In this advertisement, a gay couple is featured and they are presumably getting married. While Target took a positive step and many companies do not market non-hetero normative love, this advertisement is still problematic. It markets same sex love as alien and rare. The copy reads ‘be yourself together, build a Target Wedding Gift Registry as unique as the two of you’. This word choice ‘unique’ and the gay couple featured works dialectically, and correspondingly suggests that there is something particularly ‘unique’ about the gay couple. In reality, all couples are likely unique. The copy would likely read differently if a heterosexual engaged white couple were featured. This process of deeming something unique can be positive but it can also be‘othering’ and perpetuate marginalization. There must be balance between glorifying diversity and difference while maintaining respect and inclusion of different groups.
I wanted to write this post about an advertisement I really like for a product I use and enjoy, and examine the gender implications I may have overlooked. I often wonder how my outlook has been influenced in the past, and if it is changeable (or if it even should be altered).
Through this thought process, I came to this advertisement for Target from this holiday season.
The ad definitely takes some positive steps: some racial diversity, son baking with mother, and sections with non-distinct gender lines.
However, there were some other obvious gender normative scenes as well but I think that any progress is good, and only our efforts over time will allow for greater changes.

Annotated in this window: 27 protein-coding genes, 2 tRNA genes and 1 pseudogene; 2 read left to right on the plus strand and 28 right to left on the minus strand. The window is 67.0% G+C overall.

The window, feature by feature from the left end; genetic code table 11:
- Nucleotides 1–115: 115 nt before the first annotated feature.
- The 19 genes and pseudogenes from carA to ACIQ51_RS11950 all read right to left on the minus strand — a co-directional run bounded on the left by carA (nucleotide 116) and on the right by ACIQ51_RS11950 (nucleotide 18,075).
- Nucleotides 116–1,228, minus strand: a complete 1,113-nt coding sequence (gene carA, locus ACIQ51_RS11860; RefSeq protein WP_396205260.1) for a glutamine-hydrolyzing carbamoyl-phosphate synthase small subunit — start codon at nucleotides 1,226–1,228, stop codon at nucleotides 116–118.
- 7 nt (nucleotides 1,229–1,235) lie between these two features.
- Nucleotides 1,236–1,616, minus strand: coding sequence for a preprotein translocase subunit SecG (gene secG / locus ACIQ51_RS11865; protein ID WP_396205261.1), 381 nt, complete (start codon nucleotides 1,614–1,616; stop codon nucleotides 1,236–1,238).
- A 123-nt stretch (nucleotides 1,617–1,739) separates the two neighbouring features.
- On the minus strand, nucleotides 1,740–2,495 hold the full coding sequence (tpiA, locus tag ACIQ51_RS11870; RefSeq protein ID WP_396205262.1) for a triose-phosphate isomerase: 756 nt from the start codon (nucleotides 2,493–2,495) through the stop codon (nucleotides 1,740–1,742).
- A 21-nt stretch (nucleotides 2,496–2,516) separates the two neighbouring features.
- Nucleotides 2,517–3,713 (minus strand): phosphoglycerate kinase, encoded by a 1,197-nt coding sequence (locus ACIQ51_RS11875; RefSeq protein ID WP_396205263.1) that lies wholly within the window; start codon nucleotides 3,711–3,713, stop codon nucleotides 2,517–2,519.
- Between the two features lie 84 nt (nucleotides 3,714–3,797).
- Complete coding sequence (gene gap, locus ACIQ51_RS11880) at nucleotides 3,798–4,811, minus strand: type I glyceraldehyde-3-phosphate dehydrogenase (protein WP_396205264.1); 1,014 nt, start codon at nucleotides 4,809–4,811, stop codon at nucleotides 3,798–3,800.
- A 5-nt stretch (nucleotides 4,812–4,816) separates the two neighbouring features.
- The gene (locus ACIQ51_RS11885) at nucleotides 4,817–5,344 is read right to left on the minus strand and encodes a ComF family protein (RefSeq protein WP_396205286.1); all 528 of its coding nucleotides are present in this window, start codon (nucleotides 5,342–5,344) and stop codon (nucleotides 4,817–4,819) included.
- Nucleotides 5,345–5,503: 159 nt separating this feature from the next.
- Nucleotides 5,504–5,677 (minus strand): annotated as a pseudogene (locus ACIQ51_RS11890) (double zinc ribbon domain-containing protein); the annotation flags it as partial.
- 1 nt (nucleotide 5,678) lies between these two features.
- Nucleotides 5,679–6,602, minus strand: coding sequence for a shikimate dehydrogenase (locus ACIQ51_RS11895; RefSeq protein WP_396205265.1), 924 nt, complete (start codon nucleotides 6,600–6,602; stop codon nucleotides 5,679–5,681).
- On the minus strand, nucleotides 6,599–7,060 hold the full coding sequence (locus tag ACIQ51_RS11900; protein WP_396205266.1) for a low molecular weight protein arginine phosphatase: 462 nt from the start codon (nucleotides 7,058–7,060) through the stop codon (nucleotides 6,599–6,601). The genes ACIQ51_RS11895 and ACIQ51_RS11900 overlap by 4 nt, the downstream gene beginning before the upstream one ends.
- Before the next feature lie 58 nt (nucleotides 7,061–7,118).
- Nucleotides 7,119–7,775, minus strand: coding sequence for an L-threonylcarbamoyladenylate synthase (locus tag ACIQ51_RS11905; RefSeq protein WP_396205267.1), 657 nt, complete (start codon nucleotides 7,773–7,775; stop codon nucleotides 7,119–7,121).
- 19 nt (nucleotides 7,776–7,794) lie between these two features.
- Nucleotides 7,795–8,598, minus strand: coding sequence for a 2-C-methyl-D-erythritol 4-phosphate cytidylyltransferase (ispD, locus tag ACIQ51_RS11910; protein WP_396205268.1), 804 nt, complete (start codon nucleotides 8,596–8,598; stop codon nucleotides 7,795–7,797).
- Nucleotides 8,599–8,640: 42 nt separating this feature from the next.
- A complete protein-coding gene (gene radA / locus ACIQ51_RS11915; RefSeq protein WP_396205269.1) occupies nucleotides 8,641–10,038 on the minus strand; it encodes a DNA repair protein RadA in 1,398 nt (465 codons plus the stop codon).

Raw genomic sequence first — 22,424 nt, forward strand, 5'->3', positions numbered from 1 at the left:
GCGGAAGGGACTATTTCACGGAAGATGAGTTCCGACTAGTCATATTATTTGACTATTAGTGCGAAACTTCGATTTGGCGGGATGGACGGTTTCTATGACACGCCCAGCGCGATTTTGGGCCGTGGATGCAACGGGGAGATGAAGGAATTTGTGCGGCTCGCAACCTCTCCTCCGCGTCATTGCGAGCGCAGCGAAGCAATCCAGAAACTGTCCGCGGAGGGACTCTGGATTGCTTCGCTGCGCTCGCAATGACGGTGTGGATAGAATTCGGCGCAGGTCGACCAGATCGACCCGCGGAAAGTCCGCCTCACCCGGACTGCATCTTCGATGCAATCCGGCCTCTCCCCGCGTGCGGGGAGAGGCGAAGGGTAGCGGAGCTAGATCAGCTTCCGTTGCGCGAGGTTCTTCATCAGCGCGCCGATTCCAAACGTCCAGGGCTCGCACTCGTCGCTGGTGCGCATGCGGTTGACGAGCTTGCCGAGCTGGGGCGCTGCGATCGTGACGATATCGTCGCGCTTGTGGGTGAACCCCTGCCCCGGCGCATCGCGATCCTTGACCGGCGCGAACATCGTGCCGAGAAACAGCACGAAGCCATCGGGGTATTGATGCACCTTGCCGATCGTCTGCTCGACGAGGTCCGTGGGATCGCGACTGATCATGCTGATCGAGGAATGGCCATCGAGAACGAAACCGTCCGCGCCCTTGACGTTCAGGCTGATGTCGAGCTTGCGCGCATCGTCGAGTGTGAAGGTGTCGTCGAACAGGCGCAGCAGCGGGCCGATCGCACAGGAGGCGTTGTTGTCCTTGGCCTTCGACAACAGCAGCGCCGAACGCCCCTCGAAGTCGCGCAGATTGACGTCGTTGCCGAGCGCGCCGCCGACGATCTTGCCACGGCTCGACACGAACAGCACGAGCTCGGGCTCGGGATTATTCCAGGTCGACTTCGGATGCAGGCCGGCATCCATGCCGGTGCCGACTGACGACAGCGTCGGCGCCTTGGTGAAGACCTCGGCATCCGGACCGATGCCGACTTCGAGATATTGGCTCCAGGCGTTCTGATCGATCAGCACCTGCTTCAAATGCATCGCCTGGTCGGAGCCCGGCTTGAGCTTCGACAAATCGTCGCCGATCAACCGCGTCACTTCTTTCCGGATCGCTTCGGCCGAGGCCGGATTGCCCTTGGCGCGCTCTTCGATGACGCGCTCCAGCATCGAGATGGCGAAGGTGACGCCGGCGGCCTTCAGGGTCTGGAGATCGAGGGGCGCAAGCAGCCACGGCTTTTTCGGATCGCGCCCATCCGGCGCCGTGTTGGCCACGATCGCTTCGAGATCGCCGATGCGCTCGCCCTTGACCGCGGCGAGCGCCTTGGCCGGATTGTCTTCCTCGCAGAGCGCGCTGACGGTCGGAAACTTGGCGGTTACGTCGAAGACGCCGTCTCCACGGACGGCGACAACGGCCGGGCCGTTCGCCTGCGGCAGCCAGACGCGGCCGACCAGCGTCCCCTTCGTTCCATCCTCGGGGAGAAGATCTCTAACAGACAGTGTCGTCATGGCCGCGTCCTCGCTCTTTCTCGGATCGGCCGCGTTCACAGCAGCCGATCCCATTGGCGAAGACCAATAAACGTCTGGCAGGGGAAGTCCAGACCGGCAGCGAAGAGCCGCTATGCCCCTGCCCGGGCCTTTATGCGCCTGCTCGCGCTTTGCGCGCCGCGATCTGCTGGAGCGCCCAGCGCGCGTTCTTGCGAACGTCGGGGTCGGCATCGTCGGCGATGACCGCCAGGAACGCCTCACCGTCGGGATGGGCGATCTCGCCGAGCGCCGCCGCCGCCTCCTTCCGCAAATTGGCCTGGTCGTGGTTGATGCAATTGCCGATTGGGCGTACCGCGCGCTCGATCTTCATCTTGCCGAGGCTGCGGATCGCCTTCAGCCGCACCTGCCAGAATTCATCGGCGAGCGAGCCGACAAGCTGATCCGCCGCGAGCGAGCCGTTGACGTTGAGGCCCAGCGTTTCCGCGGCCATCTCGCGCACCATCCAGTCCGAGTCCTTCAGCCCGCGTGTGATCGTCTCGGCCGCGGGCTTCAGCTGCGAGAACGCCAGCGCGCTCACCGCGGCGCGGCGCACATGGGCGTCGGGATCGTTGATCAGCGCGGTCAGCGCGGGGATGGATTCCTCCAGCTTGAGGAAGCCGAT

In this target ad, we see a young and thin, white, blonde-haired woman dressed in white walking down a white runway in white heels. The pure, monochrome white from wall to wall serves to set the scene sometime in the future. As the woman walks down the runway with whisk in hand, bags of muffin and cake mix explode on either side of her as she passes them.
The woman is the typical Target-demographic: middle class, white, female, married. As she walks, the exploding mixes feel like a (pretty bad) reference to a male, phallic presence not seen in the commercial. Also, the woman is being stereotyped as a baker, the job of a woman in a kitchen. This is a limited and very sexist role of a female, solely based off the fact that she is biologically a woman; not to mention, it is a ridiculous assumption of a person based on their appearance, gender aside. In this way, “sex leads to gender ” ideas are heard, loud and clear. Finally, setting the commercial in the future sends a message that suggests that women will always be stereotyped and that gender-normative roles will still be around in the future. This commercial does nothing to provoke thought or to compel change, and thus is a very large gender-conservative and non-progressive step in the wrong direction.
Carmichael, Matt. “The Demographics of Retail.” Advertising Age. AdAge.com, 9 Mar. 2012. Web. 24 Nov. 2013. <http://adage.com/article/adagestat/demographics-retail/233399/>.
Delphy, Christine. “Rethinking Sex and Gender.” In Feminist Theory Reader: Local and Global Perspectives, by Carole R. McCann and Seung-Kyung Kim, 57-67. New York: Routledge, 2003, 62.